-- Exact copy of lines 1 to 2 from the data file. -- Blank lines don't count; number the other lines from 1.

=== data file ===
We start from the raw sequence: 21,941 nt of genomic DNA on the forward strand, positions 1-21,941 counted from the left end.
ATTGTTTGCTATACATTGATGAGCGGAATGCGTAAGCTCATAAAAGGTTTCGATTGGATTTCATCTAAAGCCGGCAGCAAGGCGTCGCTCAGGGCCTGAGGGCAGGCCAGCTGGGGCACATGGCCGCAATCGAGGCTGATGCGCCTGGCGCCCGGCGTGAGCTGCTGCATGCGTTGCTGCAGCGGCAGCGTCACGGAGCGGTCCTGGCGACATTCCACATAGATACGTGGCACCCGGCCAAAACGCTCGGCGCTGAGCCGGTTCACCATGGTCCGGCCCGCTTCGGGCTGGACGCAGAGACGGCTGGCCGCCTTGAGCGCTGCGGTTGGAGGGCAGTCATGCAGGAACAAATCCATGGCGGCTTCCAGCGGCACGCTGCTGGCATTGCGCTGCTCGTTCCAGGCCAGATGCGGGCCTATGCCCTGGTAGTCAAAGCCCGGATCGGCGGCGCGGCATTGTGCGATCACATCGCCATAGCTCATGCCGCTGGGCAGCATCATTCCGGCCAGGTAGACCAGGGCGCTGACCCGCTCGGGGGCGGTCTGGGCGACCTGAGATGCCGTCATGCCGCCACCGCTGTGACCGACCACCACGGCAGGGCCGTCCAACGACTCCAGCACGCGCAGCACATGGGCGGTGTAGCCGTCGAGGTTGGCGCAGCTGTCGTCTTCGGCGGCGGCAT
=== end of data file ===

We start from the raw sequence: 21,941 nt of genomic DNA on the forward strand, positions 1-21,941 counted from the left end.
ATTGTTTGCTATACATTGATGAGCGGAATGCGTAAGCTCATAAAAGGTTTCGATTGGATTTCATCTAAAGCCGGCAGCAAGGCGTCGCTCAGGGCCTGAGGGCAGGCCAGCTGGGGCACATGGCCGCAATCGAGGCTGATGCGCCTGGCGCCCGGCGTGAGCTGCTGCATGCGTTGCTGCAGCGGCAGCGTCACGGAGCGGTCCTGGCGACATTCCACATAGATACGTGGCACCCGGCCAAAACGCTCGGCGCTGAGCCGGTTCACCATGGTCCGGCCCGCTTCGGGCTGGACGCAGAGACGGCTGGCCGCCTTGAGCGCTGCGGTTGGAGGGCAGTCATGCAGGAACAAATCCATGGCGGCTTCCAGCGGCACGCTGCTGGCATTGCGCTGCTCGTTCCAGGCCAGATGCGGGCCTATGCCCTGGTAGTCAAAGCCCGGATCGGCGGCGCGGCATTGTGCGATCACATCGCCATAGCTCATGCCGCTGGGCAGCATCATTCCGGCCAGGTAGACCAGGGCGCTGACCCGCTCGGGGGCGGTCTGGGCGACCTGAGATGCCGTCATGCCGCCACCGCTGTGACCGACCACCACGGCAGGGCCGTCCAACGACTCCAGCACGCGCAGCACATGGGCGGTGTAGCCGTCGAGGTTGGCGCAGCTGTCGTCTTCGGCGGCGGCAT